Daytime Long Exposure

Long exposures are great for shooting stars, cities and more at night, but with filters and a few key pieces of gear it's possible to take one minute, five minute, even two hour photos in the middle of a sunny day.
Daytime long exposures allow you to smooth out waves in the ocean, make traffic disappear from the roads, make cities look void of people, capture amazing waterfall shots and more. (the last photo has a before and after photo of a long exposure)



Setting your camera to the lowest ISO, smallest aperture and slowest possible shutter speed in the middle of a sunny day will limit your photo to a 1/10th second exposure (or-so) at the most. To achieve longer exposure times you'll need to use ND Filters (neutral density) which act like sunglasses for your lenses and cut down the light. Because it's such a long exposure, you'll also need a sturdy tripod and an external remote to tell your camera how long the photo should be.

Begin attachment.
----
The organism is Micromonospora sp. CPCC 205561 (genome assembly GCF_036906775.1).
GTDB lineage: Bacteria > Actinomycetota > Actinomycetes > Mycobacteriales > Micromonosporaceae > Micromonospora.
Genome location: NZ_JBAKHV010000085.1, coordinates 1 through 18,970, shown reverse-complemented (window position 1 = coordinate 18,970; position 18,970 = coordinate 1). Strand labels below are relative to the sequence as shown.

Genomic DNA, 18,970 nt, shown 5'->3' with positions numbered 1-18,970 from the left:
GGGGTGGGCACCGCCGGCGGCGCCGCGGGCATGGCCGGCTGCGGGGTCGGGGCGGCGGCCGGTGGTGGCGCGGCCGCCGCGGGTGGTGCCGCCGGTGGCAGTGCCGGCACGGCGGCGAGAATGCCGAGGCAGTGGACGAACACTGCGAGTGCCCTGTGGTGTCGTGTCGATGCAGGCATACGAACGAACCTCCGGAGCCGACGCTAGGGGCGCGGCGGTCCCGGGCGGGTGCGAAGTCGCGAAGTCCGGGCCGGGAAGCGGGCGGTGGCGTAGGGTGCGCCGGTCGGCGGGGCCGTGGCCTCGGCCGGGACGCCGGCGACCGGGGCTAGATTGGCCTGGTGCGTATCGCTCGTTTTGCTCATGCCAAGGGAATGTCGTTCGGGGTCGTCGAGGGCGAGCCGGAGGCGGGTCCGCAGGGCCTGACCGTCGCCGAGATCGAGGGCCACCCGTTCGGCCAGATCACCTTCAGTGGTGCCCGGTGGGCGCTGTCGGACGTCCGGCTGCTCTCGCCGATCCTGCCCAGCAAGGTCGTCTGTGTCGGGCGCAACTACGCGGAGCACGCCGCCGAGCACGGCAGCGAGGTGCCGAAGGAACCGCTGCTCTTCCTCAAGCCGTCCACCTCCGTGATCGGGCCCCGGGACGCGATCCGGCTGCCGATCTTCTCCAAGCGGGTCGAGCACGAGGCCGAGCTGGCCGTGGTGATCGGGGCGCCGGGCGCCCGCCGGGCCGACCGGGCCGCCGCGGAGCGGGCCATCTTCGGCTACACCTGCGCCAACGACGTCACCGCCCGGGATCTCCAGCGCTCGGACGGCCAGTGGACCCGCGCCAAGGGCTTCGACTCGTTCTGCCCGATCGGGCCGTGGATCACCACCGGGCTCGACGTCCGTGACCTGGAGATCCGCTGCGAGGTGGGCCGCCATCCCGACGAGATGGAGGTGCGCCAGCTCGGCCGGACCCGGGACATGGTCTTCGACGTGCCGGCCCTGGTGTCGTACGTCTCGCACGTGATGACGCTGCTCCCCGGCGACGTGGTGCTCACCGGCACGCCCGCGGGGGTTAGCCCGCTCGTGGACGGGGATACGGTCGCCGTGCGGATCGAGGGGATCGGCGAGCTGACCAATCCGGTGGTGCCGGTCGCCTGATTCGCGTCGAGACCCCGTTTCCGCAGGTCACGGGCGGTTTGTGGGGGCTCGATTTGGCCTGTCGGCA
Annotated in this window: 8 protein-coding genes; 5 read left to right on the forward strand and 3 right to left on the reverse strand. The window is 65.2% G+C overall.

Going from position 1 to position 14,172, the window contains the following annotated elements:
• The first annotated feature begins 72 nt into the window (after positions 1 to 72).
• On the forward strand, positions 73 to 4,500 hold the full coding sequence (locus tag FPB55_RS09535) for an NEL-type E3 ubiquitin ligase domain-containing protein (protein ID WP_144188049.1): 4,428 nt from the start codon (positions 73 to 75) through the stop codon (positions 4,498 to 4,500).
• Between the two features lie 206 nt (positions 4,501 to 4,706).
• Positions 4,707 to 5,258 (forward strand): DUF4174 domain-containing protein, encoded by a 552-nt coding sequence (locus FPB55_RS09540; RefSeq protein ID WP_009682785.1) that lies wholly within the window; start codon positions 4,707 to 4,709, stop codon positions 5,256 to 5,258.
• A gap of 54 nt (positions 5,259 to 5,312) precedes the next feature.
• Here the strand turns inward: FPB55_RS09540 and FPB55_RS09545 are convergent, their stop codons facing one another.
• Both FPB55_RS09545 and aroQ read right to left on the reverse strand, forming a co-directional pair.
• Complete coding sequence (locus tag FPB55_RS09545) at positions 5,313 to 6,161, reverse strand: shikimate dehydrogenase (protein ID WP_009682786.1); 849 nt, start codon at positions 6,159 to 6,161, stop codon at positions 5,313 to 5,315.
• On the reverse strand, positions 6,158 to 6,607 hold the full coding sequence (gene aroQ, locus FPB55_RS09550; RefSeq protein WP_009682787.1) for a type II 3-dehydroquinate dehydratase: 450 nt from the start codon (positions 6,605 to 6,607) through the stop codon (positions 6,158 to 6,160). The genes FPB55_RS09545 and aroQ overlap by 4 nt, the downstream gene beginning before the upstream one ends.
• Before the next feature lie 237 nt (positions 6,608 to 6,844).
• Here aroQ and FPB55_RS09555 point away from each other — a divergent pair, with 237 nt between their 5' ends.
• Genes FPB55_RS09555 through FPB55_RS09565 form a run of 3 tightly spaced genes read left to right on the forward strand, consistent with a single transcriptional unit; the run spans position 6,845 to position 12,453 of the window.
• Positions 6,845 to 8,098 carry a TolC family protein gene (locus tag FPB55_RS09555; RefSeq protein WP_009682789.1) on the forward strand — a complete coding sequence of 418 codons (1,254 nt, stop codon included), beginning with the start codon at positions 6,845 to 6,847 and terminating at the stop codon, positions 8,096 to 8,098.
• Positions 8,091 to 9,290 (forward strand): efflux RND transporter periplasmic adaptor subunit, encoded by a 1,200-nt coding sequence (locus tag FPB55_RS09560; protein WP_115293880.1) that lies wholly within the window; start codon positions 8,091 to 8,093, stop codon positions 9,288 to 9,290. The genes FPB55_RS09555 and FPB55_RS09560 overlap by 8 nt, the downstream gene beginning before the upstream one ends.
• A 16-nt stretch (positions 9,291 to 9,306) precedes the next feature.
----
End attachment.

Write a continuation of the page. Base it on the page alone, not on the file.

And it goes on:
ISO 160, f/16, 1,080 secs

    Long Exposure Gear I Use

    • Canon 5DS
    • Canon L-Series Lenses
    • Canon Timer Remote Controller TC-80N3 (intervalometer)
    • Manfrotto MHXPRO-BHQ2 XPRO Ball Head
    • Manfrotto MT055XPRO3 Aluminum Tripod
    • LEE Filters Foundation Kit with Accessory Tandem Adapter
    • LEE Filters 100 x 100mm Big Stopper 3.0 Neutral Density Filter (10 Stop)
    • LEE Filters 100 x 100mm Super Stopper Neutral Density 4.5 Filter (15 Stop)
    • Exposure Guide App


    1. Mount your camera on a tripod and frame your scene. Set the focus and put your focus on "Manual." It's important to pre-focus, because once you put the ND Filter on it's impossible to see through your camera.
    2. Turn your camera to "Manual" mode and set your ISO to 50 (or 100 if your camera won't go to ISO 50).
    3. Set your aperture to the highest possible number. Most go up to around f/22.
    4. Adjust your shutter speed to a well-exposed photo, and take a picture to make sure it looks great.
    5. Open the "Exposure Guide" phone app, choose your ND filter from the list, and scroll the number to your current shutter speed.
    6. On your intervalometer, set the time to the Exposure Guide exposure.
    7. Set your camera on "Bulb" mode, and make sure the ISO and aperture are the same as your previous test photo.
    8. Mount the ND Filter to the front of your lens, start the intervalometer, and wait! Make sure not to bump the camera ... if it's windy, you should hang something heavy underneath the tripod to steady it, such as a sandbag or a backpack.